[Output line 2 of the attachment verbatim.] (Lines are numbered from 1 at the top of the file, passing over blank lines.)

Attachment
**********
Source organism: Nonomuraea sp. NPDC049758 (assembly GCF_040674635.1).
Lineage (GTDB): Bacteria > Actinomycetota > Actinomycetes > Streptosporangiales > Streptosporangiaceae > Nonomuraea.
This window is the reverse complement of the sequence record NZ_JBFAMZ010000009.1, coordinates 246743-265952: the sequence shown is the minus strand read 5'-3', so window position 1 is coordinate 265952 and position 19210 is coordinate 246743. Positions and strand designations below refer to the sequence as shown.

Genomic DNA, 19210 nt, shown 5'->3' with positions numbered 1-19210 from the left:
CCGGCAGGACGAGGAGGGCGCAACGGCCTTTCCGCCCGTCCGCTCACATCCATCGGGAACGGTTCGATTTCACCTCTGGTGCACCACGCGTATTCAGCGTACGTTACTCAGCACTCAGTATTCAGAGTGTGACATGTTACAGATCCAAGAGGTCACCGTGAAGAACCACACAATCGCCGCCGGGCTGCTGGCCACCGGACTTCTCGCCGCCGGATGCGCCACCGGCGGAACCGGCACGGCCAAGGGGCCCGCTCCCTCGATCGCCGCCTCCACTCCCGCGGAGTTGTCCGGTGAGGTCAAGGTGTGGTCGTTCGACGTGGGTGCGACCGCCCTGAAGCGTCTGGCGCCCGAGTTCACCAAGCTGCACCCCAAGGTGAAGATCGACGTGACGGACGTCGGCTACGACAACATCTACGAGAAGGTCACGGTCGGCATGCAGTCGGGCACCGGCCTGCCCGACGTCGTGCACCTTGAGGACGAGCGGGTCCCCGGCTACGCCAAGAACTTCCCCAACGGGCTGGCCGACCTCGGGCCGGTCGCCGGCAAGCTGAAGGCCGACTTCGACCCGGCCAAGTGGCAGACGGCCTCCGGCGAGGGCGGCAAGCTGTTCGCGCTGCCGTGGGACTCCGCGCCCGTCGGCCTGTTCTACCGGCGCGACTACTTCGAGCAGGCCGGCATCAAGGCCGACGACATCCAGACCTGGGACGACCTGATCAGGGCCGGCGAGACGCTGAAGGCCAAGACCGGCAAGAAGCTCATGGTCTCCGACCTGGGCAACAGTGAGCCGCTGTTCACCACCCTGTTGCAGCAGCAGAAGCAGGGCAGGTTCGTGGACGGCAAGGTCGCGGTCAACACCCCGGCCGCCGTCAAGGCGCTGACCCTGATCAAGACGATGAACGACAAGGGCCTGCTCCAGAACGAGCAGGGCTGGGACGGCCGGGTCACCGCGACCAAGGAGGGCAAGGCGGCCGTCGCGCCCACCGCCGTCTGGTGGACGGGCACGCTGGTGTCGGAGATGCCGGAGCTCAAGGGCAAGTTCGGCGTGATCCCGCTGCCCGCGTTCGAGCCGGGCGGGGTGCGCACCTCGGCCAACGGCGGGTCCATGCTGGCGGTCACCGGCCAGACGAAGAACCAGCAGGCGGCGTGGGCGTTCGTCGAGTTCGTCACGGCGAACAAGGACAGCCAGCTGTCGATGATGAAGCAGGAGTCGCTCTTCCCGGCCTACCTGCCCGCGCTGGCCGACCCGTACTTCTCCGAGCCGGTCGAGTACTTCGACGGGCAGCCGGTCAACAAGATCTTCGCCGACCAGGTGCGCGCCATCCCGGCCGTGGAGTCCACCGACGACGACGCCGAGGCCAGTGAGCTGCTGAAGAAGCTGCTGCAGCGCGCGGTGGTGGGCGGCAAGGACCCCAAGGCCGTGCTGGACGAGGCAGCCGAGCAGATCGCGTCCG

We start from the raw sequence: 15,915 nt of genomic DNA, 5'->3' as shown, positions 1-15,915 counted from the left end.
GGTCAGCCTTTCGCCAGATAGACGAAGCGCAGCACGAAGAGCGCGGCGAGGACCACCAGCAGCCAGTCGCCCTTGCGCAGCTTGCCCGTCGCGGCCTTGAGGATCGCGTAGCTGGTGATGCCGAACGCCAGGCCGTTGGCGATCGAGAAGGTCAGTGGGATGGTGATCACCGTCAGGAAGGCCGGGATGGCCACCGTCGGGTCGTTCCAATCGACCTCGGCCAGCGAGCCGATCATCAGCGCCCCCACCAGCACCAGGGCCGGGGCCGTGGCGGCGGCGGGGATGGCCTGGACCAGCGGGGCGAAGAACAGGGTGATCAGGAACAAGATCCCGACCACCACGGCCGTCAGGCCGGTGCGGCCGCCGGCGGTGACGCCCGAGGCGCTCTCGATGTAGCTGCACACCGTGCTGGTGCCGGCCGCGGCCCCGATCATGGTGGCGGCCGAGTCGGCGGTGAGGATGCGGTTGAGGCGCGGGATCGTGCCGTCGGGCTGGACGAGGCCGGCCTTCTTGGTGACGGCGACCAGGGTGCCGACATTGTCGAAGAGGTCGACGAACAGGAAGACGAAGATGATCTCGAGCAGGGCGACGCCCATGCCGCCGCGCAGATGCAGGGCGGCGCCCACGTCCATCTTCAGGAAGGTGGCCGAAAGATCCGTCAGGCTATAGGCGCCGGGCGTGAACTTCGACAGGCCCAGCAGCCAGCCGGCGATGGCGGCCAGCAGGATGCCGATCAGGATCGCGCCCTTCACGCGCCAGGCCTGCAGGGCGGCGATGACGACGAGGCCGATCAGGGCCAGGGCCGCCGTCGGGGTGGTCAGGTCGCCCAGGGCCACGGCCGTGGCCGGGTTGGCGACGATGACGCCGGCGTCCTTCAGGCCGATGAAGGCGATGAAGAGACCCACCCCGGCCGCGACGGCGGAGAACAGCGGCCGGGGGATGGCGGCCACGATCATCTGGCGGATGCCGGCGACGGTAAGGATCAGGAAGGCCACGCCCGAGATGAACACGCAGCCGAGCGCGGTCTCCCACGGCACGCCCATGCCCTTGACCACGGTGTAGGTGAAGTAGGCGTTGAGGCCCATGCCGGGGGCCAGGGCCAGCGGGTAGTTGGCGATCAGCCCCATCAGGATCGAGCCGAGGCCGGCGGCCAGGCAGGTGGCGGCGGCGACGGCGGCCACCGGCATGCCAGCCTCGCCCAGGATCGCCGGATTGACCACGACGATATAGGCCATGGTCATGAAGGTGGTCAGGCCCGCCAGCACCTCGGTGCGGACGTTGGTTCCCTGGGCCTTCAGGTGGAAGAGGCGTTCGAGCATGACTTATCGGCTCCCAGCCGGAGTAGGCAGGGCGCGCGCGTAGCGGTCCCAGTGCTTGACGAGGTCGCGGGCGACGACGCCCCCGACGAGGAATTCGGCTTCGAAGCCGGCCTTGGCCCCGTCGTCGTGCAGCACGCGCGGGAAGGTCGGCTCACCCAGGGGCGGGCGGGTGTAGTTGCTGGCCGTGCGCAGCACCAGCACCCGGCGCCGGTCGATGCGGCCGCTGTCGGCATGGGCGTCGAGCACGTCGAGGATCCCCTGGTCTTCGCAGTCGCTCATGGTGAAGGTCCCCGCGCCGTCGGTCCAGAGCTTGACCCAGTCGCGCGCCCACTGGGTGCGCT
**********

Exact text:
Lineage (GTDB): Bacteria > Actinomycetota > Actinomycetes > Streptosporangiales > Streptosporangiaceae > Nonomuraea.